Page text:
First of all, we’re going to start with a
government award: Emily Crombez. Growing up on a family farm near Tillsonburg, Ontario, Emily watched the low swooping dives of the crop dusters
over the neighboring tobacco fields. She saw adventure and challenge and fixed on
her life path: flying. On top of her own family farm work, Emily worked in the
tobacco fields through high school summers to finance her flying lessons
soloing at 15 and completing her private pilot license requirements by age 16. A
girl of high energy throughout this time, she garnered academic, leadership, and
sports awards, and played on two competitive fast ball teams. Emily was
focused on becoming a bush pilot and for higher education aviation, chose the
highly-rated Confederation College in Thunder Bay, which had a specialty in
teaching float flying. During her college program years, Emily tutored fellow
students in math, physics, and ground school, played on the fast ball team
among other sports, achieved a 4.0 grade point average and was chosen class
valedictorian and female athlete of the year. In addition, Emily received the SUCCI
(Student Union of Confederation College, Inc.) undergraduate award and the
SUCCI seat endowed award for exceptional leadership and teamwork, and the national-level Garfield Weston Merit Scholarship for good citizenship and the
drive for success in a chosen field. Then in 2007, at just 19 years old,
Emily plunged into the life of a working bush pilot in Northern Ontario. For four
seasons, she was on the dock at dawn often having to de-ice her favorite
aircraft (the de Havilland beaver) and starting a daily round of everything
from handling propane cylinders, gas cans, readying lumber and gear for transport,
checking cabins, hauling out smelly garbage, doing maintenance and repairs… And here she is seen finishing a dock. And here she is welding a leaky boat. And, oh yes,
flying parties of hunters and fishermen in and out of the bush. Not so different
from the long days and hard manual labor of the farm. Emily could handle it. And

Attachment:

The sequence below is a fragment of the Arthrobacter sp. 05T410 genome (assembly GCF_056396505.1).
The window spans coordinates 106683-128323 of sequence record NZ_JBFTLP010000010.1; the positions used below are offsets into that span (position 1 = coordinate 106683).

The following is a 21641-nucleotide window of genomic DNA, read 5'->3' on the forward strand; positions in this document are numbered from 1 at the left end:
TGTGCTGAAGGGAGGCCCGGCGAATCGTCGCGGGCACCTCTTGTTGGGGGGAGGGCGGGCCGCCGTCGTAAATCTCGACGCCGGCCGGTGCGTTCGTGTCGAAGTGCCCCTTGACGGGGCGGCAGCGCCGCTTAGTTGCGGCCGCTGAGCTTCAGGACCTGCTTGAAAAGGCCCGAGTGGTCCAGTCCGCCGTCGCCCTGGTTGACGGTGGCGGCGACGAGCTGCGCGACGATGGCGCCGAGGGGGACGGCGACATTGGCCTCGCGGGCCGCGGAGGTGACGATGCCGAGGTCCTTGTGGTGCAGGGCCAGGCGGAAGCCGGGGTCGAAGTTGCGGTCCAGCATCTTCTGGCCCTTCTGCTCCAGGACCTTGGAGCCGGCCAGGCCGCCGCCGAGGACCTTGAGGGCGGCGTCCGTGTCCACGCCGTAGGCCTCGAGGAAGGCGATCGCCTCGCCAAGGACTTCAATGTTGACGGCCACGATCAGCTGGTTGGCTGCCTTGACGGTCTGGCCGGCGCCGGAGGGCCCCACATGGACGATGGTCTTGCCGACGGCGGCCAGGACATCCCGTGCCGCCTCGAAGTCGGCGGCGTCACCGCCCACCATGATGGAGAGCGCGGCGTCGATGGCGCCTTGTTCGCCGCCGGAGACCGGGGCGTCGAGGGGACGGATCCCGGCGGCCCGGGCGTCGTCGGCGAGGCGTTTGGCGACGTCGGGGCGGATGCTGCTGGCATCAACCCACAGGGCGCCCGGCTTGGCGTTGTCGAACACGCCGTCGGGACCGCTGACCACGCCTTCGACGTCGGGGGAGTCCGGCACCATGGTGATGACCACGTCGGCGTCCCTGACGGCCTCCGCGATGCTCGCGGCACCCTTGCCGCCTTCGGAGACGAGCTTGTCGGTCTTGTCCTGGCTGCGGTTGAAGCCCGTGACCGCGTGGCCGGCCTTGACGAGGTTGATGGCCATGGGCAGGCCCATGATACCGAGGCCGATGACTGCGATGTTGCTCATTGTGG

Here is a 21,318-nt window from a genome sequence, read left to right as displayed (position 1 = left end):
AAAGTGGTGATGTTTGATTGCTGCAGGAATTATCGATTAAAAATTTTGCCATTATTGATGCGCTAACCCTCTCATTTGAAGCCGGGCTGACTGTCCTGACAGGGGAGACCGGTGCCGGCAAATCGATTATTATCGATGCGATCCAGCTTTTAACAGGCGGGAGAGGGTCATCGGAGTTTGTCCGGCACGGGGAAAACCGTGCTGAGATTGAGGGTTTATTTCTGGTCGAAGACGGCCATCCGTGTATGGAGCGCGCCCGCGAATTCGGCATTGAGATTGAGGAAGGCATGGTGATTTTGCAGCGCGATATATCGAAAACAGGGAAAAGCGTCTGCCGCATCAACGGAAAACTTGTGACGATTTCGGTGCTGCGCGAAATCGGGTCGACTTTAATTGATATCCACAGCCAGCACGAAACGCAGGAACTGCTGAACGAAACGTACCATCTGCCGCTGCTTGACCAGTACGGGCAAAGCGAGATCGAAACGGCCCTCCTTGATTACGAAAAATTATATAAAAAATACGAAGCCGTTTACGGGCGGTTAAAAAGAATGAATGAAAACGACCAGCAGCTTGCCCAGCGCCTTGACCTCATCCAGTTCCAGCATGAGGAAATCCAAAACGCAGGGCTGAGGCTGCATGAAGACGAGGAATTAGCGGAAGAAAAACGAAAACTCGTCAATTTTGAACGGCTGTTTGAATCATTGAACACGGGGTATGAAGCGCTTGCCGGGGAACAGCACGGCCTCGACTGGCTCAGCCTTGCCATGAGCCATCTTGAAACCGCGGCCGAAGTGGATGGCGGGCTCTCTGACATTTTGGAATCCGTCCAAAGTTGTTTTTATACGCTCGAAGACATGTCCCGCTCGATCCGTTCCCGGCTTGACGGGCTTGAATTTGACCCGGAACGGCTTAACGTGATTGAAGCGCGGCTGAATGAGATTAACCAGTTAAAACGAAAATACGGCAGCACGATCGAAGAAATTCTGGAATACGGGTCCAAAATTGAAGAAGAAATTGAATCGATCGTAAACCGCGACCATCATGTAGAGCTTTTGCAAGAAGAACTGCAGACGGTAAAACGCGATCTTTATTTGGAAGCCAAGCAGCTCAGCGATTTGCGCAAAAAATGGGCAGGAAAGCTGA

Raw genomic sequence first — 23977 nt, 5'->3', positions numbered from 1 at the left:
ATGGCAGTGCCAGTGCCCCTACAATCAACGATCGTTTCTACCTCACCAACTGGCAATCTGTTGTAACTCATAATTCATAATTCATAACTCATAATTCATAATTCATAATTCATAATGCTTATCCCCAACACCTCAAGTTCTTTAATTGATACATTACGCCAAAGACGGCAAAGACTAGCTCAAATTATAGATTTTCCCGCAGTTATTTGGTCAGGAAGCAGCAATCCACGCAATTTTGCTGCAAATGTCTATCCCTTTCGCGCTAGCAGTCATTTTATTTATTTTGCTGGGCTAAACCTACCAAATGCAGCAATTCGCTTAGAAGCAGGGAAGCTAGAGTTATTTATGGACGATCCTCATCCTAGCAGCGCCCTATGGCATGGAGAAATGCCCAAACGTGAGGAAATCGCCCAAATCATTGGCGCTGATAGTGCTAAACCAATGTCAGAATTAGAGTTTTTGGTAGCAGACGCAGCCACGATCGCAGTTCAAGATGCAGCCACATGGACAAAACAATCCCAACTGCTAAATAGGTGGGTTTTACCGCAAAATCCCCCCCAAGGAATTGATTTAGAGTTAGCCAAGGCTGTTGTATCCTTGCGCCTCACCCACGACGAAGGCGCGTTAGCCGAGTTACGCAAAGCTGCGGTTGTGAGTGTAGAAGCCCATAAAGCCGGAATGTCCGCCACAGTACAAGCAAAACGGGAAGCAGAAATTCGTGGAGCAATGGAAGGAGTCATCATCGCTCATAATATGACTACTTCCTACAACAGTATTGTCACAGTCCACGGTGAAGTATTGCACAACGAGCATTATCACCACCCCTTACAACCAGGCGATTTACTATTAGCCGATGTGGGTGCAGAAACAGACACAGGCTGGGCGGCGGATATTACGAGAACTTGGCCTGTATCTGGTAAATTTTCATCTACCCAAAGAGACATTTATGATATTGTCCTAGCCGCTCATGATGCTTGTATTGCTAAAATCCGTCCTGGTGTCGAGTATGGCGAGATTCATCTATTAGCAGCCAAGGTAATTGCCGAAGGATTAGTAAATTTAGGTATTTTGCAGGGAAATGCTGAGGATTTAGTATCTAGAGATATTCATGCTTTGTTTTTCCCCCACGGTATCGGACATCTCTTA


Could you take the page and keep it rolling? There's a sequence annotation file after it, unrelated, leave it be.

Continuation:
Emily silenced many a hunters comment about refusing to fly with a girl by
greasing it or making a smooth landing on the water, followed by offloading a
180 pound propane cylinder by herself. During those four years,
Emily was working toward her ultimate career goal: she wanted to fly a water
bomber. She made the jump to the IFR world in 2011, flying a Metro III in
northwestern Ontario for Bearskin Airlines and during this time, Emily was
headquartered in Thunder Bay and there established the Sleeping Giant chapter
of the Ninety-Nines. In 2012, five years after graduation
Emily was chosen by Ontario’s Ministry of Natural Resources and Forestry for
the position of captain flying a Twin Otter. This aerial support position
entailed flying firefighters, equipment, and freight to remote airports and –
skills aside – required a toughness of spirit and Emily, as the job required, moved
from place to place living in bunk houses and motels. In 2013,
Emily was the recipient of the Amelia Earhart Vicky Cruise Scholarship
Award for emergency maneuver training. And in 2014, Emily realized her dream,
becoming a copilot on a Ministry of Natural Resources and Forestry
Bombardier CL-415 water bomber. Emily was the first woman aircrew with the MNRF on this aircraft, and the first female in North America with a
Bombardier CL-415 type rating. In battling forest fires, she found herself
flying on the edge. Apart from the heat turbulence, smoke, and lack of visibility,
Emily says “you are heavy and slow with a high angle of attack, scooping up as many loads as you can in a short time… all the things you
were taught to avoid in flying school.” This job has a big requirement for team
players as crews fly together for complete seasons. As a senior captain at
the Ministry’s Dryden, Ontario base put it: “When Emily showed up, it truly was the
old boys club. But she took it all in her stride. So much of this job is outside
the cockpit, and Emily fit right in.” While headquartered in Dryden, Emily